Now, assume that an address of "4" is outputted to the address bus 2 in a T1 clock of a second cycle succeeding to the first cycle. In this situation, the chip select signal MEM0CS is inactivated and the chip select signal MEM1CS is activated. As a result, the access to the DRAM1 8-2 is executed completely similar to the above mentioned access to the DRAM0 8-1. At this time, the DRAM controller 7-1 inactivates the row address strobe RAS, so that the precharging period of time can be ensured for the DRAM0 8-1. As a result, data is read from or written to the addresses of 00000004h to 00000007h in the memory map shown in FIG. 2.

As seen from the above, although the data is read from or written to apparently continuous addresses in the memory, the memory access is alternately executed to the DRAM0 8-1 and the DRAM1 8-2, so that the delay of the access time caused for the precharging will not occur.

The above mentioned embodiment is such that, in the memory space, memory blocks each composed of four words are located in the interleaved manner. The reason for this is that the CPU under consideration can access four words as one block. For example, if the CPU is adapted to access sixteen words as one block, memory blocks each composed of sixteen words are located in the interleaved manner. In this case, the BNK input of the address decoder 6 is connected to the address bit A4 of the address bus 2, and the address inputs DA0 to DA10 of the address decoder 6 are connected to the address bits A21 to A31. On the other hand, the address inputs RA0 to RA19 of each DRAM controller are connected to the address bits A0, A1, A2 A3, A5 to A20.

Referring to FIG. 4, there is shown a second embodiment. This second embodiment is adapted to adjust a mismatching of the operating timing with the TB clocks, which is the second problem of the prior art discussed hereinbefore.

In FIG. 4, elements similar to those shown in FIG. 1 are given the same Reference Numerals and explanation thereof will be omitted. In the second embodiment, four DRAMs 8-1 to 8-4 are provided, and each of these DRAM is similar to the DRAMs shown in FIG. 1.

The second embodiment includes inverters 15-1 to 15-4, two-input NAND gates 16-1 to 16-4, bidirectional buffers 17-1 to 17-4 having a latch function. When an input E is active, the buffer is open. On the other hand, if an input D is "1", data is supplied from the data bus 3 to the DRAM, and when the input D is "0", data is supplied from the DRAM to the data bus 3.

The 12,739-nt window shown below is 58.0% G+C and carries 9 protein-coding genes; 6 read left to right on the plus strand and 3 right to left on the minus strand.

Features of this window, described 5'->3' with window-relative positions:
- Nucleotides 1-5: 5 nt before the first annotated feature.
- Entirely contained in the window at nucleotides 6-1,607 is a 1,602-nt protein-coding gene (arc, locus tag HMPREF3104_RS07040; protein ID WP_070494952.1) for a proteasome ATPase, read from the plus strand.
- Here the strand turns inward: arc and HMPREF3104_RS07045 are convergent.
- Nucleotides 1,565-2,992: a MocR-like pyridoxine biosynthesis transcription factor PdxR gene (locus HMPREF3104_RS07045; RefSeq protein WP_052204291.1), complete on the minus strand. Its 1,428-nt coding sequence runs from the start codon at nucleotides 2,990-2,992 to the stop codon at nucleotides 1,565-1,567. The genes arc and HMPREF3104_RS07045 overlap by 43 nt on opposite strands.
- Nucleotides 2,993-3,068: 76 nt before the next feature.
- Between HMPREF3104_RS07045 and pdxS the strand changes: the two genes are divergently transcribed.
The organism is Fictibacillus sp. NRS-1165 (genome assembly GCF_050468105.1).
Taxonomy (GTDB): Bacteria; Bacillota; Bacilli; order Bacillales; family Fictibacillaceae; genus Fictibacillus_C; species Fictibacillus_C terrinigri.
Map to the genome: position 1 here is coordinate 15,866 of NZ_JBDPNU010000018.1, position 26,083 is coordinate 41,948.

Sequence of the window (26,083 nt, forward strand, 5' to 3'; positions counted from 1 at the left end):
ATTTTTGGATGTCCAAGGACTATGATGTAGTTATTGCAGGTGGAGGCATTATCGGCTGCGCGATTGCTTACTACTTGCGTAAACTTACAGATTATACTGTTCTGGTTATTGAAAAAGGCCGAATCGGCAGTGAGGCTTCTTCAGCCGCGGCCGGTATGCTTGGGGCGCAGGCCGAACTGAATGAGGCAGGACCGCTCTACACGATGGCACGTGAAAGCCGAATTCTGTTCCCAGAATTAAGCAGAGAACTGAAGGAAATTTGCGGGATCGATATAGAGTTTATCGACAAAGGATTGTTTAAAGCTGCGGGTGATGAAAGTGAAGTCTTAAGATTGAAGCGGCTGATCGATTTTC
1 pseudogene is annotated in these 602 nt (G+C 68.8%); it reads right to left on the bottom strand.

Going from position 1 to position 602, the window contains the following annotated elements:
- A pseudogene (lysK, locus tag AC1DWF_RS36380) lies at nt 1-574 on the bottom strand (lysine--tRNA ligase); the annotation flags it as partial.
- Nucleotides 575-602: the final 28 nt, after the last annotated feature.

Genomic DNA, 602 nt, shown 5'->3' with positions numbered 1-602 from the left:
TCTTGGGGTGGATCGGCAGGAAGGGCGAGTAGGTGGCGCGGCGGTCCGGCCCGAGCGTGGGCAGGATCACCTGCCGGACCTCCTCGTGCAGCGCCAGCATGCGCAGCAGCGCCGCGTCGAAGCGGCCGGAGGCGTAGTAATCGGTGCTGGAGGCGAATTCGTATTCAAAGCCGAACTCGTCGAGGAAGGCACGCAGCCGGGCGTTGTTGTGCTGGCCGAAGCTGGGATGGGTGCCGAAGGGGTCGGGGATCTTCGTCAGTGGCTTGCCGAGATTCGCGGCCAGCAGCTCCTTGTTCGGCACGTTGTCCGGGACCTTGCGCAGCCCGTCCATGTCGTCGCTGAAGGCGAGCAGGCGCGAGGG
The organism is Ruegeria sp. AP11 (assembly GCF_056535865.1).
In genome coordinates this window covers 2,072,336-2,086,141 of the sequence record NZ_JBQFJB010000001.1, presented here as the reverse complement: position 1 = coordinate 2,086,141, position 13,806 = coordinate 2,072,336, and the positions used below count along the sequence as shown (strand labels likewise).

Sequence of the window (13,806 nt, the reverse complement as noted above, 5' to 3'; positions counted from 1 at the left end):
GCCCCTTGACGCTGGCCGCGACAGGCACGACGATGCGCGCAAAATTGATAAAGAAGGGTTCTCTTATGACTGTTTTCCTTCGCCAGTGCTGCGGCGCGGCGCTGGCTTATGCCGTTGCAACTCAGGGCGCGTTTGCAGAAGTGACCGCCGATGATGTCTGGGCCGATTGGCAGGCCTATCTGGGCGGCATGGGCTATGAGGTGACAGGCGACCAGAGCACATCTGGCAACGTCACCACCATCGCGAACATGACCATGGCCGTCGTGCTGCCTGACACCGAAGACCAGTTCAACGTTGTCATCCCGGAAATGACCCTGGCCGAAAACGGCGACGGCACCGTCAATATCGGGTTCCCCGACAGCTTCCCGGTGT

DRAM controllers 18-1 to 18-4 are associated to the DRAMs 8-1 to 8-4. These DRAM controllers 18-1 to 18-4 operate basically similar to a conventional DRAM controller and the DRAM controller shown in FIG. 1. However, the DRAM controllers 18-1 to 18-4 have a different high speed page mode, an operating timing of which will be explained hereinafter.

The BNK input of the address decoder 6 is connected to the address bit A2 of the address bus 2, and the address inputs DA0 to DA9 of the address decoder 6 are connected to the address bits A22 to A31. The address input DA10 of the address decoder 6 is grounded. On the other hand, the address inputs RA0 to RA19 of each of the DRAM controllers 18-1 to 18-4 are connected to the address bits A1 and A3 to A20.

The E input of the buffer 17-1 is connected to receive an output of the NAND gate 16-1 receiving an output of the inverter 15-2 receiving the MEM0CS signal and an output of the inverter 15-1 receiving the address bit A0. The E input of the buffer 17-2 is connected to receive an output of the NAND gate 16-2 receiving the address bit A0 and the output of the inverter 15-2. The E input of the buffer 17-3 is connected to receive an output of the NAND gate 16-3 receiving an output of the inverter 15-3 receiving the MEM1CS signal and an output of the inverter 15-4 receiving the address bit A0. The E input of the buffer 17-4 is connected to receive an output of the NAND gate 16-4 receiving the address bit A0 and the output of the inverter 15-3. On the other hand, the D input of each of the buffers 17-1 to 17-4 are connected to receive the memory write signal 10.

Referring to FIG. 5, there is shown a memory map realized in the second embodiment. As shown in FIG. 5, addresses of 0000000h, 00000002h, 00000008h, 0000000Ah, . . . are assigned to the DRAM00 8-1. Addresses of 00000001h, 00000003h, 00000009h, 0000000Bh, . . . are assigned to the DRAM01 8-2. Addresses of 00000004h, 00000006h, 0000000Ch, 0000000Eh, . . . are assigned to the DRAM10 8-3. Addresses of 00000005h, 00000007h, 0000000Dh, 0000000Fh, . . . are assigned to the DRAM11 8-4.

Referring to FIG. 6, there is shown a timing chart illustrating the operation of the second embodiment of the data processor shown in FIG. 4.

The address of the address bus changes at a T1 clock in a first cycle. If the address decoder 6 activates the chip select signal MEM0CS. In response to this signal, the DRAM controllers 18-1 and 18-2 activate the row address strobe RAS, so that access to the DRAM00 8-1 and DRAM01 8-2 starts. Thereafter, at a rising of a T2 clock following the T1 clock, the column address strobe CAS of the DRAM controllers 18-1 and 18-2 is activated, so that a data exchange between the DRAM00 8-1 and the DRAM01 8-2 and the CPU 1 becomes possible. At this time, the E input of the buffer 17-1 is activated, a data exchange between the DRAM00 8-1 and the CPU 1 is executed. At a first TB clock, the address changes, with the result that the E input of the buffer 17-2 is activated, a data exchange between the DRAM01 8-2 and the CPU 1 is executed. On the other hand, at a rising of the first TB clock, the column address strobe CAS is inactivated. At a rising of a second TB clock, the column address strobe CAS is activated, again. Thus, the DRAM10 and the DRAM11 sequentially execute the data exchange, similarly to the DRAM00 and the DRAM01.